Personally, I check out every book assigned to my children in school now. I read the reviews at Amazon.com (including the informative one-star reviews of trendy but trashy books from literate, disgruntled parents). And I can't tell you how disheartening it is to realize there are people out there educating our children who think exposing them to age-inappropriate, trendy smut masquerading as great literature or "a good read" is a good thing.

It's certainly been a "teaching experience" for me.

I think I'll write my school district superintendent and my school board rep right now and let them know my thoughts about this. And find out theirs. I don't want our school district to end up in the news the way Illinois School District 126 and the others have.

More commentary here at Free Republic (adult content, not for youngsters).

Any parents feeling really feisty and proactive? Download and submit the Parents As Full Partners in Education form to your child's school. Let them know you're awake.

UPDATE: In a related vein....If you aren't familiar with the SafeLibraries website, you might find this also interesting. It's not that we don't love librarians and great books--it's that we don't agree with or approve of the policies and the recommendations of the ALA.

TRUE DIVERSITY/ALTERNATIVE VOICES: Librarians who see through the ALA and are speaking out: Annoyed Librarian and SHUSH: A Website for the Conservative Librarian.

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Tuesday, August 28, 2007

Childhood obesity and how adults have contributed to it

Adult and childhood obesity and how these conditions are increasing in numbers in America never leaves the news cycle, it seems. We've all been hearing about it for years; we've all seen spots on TV or read features about it in magazines and newspapers, or heard about it on the radio, over and over. I do believe "the experts" who study such things when they say it is a "growing" problem, because undeniably, there they are before our eyes, seen almost every day in public places: morbidly, alarmingly, shockingly, inhumanly fat people. My heart aches for them as I watch them physically struggling with the literal burden of the consequences of their actions. Consequences that are viciously consuming them.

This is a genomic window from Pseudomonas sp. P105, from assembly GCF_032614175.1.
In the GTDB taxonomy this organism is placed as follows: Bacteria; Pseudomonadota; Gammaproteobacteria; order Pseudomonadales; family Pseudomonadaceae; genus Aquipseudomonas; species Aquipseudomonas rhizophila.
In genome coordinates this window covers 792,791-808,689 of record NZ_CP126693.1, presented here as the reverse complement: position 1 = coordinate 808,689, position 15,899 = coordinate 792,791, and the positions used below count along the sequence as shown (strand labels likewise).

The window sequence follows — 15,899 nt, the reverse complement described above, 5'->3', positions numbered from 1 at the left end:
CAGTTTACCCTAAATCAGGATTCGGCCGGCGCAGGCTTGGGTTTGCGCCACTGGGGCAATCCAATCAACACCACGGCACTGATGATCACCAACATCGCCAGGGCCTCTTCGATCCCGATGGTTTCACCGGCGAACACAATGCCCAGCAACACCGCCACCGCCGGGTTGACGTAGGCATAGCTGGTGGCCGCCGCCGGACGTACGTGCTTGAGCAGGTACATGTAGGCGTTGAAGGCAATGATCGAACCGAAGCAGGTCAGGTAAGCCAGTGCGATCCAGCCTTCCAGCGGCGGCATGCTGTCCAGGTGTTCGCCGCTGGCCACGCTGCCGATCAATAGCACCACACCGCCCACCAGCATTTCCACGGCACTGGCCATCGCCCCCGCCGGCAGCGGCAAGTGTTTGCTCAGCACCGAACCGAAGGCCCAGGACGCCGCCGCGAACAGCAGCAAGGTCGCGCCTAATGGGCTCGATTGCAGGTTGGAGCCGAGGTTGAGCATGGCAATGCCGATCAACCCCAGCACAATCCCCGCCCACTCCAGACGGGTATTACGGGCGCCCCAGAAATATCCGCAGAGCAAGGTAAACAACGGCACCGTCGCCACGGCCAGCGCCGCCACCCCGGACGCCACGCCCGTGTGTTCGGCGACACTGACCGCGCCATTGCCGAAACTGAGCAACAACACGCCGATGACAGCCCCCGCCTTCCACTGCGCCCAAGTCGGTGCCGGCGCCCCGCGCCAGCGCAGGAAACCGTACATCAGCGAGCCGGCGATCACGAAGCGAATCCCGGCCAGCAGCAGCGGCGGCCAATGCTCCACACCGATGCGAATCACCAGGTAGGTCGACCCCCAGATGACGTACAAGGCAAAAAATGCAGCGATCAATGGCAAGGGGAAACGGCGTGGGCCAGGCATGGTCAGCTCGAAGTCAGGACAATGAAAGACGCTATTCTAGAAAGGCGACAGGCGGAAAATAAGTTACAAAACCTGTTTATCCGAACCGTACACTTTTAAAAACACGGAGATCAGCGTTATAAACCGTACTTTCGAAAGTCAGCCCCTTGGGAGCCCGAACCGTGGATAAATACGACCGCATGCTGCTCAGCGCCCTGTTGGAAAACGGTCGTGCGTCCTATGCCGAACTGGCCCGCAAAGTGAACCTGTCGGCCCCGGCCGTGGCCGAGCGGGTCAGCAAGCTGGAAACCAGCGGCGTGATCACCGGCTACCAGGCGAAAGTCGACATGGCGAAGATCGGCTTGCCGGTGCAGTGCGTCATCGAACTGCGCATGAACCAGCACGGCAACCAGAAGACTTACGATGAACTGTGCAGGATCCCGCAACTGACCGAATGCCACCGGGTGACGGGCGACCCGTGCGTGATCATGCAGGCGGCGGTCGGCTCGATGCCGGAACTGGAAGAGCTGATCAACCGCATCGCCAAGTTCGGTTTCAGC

I know that "fat Americans" has become a pejorative stereotype around the world, especially among the Western Europeans, where obesity seems to be a growing problem too, but is reflexively blamed on "American conditions" like ubiquitous fast food. In Europe's jaundiced eyes the once "ugly American" is now an ugly, fat American. That, along with current talk about the medical issues and insurance and health costs being paid for by all Americans, makes me an involved and concerned participant in the national problem.

But it is really most heartbreaking, I think, to see obese children. One of the most memorable features of the summer day when I take my children to enjoy the local water park once a year is is seeing obese elementary-school-age and teenage children walking around in their swimsuits, their extremely unhealthy fat and unhealthy future prospects revealed. Invariably the adult or adults with such children are also obese. Though a live-and-let-live libertarian at heart, at such moments I confess I feel the wild, useless urge to call Child Protective Services to intervene in a clear case of longstanding and ongoing child abuse.

But denial is a deep vein in our society, and much is overlooked and blindly tolerated here, while we distract ourselves incessantly with other things that simply do not matter (like daily blow-by-blow reports of the Michael Vick case, to name the latest overhyped cause celebre).

It's no mystery that parents with unhealthy eating habits would pass the same on to the children they are raising (and feeding). It's also no secret that American children get less exercise these days to burn off the ingested fats and empty sugar calories than they did when Hector was a pup and children walked ten miles to school through the driving snow with only a cold potato or an apple in their pocket for their lunch.

But here's another couple of factors I've noticed that I haven't heard anyone else talk about:

The educators have institutionalized between-meal snacking

Somehow over the last couple of decades we've become pushers of the "snacking" society. (And why do I think this was probably originally marketing- and product-driven?) I first started to notice this fifteen years ago when my son was small and I was a new mother. I'd take him to suburban parks and playgrounds, and most of the other doting moms would be toting along juice boxes and crackers or tupperware containers of Cheerios for their own small fry. Even if the accompanying snacks were healthy, it still struck me as funny then: couldn't these children spend an hour or two away from home at the playground between two sit-down meals without going into shock? But over time it became a habit for me, too. I didn't want to appear unprepared, or have my own child seem neglected. Food was the comforter, the ace-in-the-hole. Peer pressure soon got to me, too. I started packing Cheerios in the diaper bag.